I did, as I've said, order 5k worth of new books in January, and I'm still not sure if that is a smart move or a dumb move. I've paid off 1000.00 in Feb. and I'll pay off 1k in each of the next four months.

I wish I never had to borrow, but I also think holding onto cash isn't a terrible idea either.

Jeff said...

The analogy should capture the fact that most businesses are ALWAYS somewhat fragile, and there are many different ways that they could unravel. It's not easy to predict WHICH mechanism will ultimately be the "straw that broke the camel's back."

The hourglass implies that every business is slowly dying -- we're just uncertain about WHEN it will happen.

But I'm not convinced that EVERY business will eventually die.

Think of a business like a ship -- they are built for certain conditions. They can't handle every conceivable outcome. Some might be designed to handle rogue waves and powerful winds, but eventually they get eaten away by rust . . . .

Who could have guessed? Who would have known?

Of course, sometimes it's easy to anticipate the result -- opening a high priced eatery on 97 right now might be like trying to sail a dinghy out the mouth of the Columbia during winter storm.

Maybe Pegasus is like a tugboat -- spare, functional, and unsinkable, so long as it stays true to its purpose and does not venture out into unknown waters.

Duncan McGeary said...

"The hourglass implies that every business is slowly dying -- we're just uncertain about WHEN it will happen."

I figured you catch that. What I sort of left out my already involved analogy is a way to replenish the sandbags.

In a sense, much like people, most businesses are slowly dying, at the very least going through life changes....

To be replaced, either by a new owner or a new business.

BENDBUST said...

Why do some biz die, and others live??

Sure but let's remember the odd's most new biz fails the first 3 years, most new food joints the first year entry, most people its just too easy to enter food, they think "I can boil spaghetti, I'll open a food joint",...

Dunc re-invents himself, he calls himself 'comic' but its really one of the last downtown book stores.

Survival is what we're talking about here, going 5, 10, 15, 20, 25, 50, ... years,...

Look today on this NOTE Monaco Coach made the finest RV's in the world, cost about $500k each, and today they're TOAST everybody is getting laid off.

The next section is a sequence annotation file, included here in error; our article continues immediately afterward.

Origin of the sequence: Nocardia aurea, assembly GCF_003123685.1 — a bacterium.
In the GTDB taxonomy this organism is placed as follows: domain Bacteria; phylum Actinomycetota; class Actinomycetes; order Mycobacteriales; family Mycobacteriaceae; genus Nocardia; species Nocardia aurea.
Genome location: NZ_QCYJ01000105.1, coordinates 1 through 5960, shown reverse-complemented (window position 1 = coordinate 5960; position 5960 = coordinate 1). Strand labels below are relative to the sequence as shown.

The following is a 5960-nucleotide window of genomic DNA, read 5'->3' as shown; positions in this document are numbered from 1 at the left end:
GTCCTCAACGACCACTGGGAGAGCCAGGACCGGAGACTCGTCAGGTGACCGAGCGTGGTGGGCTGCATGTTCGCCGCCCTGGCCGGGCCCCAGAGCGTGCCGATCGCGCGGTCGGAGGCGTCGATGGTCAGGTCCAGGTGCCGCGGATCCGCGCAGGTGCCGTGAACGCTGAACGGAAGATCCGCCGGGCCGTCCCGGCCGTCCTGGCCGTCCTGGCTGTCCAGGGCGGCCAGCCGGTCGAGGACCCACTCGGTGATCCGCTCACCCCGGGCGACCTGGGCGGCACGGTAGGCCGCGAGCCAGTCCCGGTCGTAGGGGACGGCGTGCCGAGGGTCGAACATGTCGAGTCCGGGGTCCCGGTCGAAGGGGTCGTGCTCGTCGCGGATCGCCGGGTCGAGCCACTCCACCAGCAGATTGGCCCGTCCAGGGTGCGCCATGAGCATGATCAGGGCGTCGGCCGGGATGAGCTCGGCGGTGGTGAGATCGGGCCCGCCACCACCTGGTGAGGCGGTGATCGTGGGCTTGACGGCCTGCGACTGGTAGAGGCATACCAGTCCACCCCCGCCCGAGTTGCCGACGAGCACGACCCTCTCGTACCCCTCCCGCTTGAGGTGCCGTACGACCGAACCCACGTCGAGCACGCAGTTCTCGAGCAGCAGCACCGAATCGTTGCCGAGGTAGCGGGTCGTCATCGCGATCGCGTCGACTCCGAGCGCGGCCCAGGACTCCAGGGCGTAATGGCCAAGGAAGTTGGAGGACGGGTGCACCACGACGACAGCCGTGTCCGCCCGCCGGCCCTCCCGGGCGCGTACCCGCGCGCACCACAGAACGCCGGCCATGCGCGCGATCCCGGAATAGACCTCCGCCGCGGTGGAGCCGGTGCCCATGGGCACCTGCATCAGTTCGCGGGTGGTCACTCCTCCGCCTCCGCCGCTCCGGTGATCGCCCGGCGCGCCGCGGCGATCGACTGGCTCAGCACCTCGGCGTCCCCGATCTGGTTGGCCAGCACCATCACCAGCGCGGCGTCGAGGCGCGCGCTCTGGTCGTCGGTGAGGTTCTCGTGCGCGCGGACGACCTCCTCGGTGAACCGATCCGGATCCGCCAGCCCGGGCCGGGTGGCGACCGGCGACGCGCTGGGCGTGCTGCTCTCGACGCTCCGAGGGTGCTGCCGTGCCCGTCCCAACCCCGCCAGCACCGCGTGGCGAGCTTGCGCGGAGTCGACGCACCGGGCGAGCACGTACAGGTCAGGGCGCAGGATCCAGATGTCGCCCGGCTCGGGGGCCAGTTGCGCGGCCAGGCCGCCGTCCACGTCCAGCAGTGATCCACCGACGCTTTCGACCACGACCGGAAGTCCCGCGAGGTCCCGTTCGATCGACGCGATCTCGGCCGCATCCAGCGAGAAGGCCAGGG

"END OF THE WORLD?" For the people of Coburg, OR, hell yes.

Breedlove Guitar, so they say make some of the finest wood acoustic guitars in the world, family biz, survive? Who knows, building a legacy biz is largely about the patriarch, but even in the best cases say Evergreen Aviation in McMinnville the founders groomed well-bred son died in tragic accident. I think the same for the heirs of Les-Schwab, he out lived most of his children.

I think what we're talking about today, is why they fail in the first 1-3 years, of course there is a book written on it, and maybe DUNC can tell us where to find it for those who have not read it, it got me through the 60's as a naive young businessman, the book is called "What ever happened to the woolly mammoth", a book written by a CPA in plain english on most small biz fails in first few years.

I think guys like dunc, just get used the cycles, the ebb&flow, the good and the bad. Early on I noted, that in GOOD times I hired employees and traveled the globe, nobody can fuck things in a good econ, but in a bad time, you lay everybody off and work your ass off, of course it helps to have NO debt in the bad times, cuz you just don't know about burn rate.

They used to say six months cash on hand, but now its more like six years is what you should have on hand.

[ dunc, I have the book, its out of print, I have not seen it anywhere for years, but I always felt it was one of the best. ]

Another good book is Robert Townsends 'up the organization' about business, how he rescued Avis in the 60's, and of course contains my favorite quote of biz, "If you ain't doing it for money or fun, then what the FUCK are you doing it for?"

I think just the other day dunc asked this question, called the Townsend-Question, but he didn't attribute it,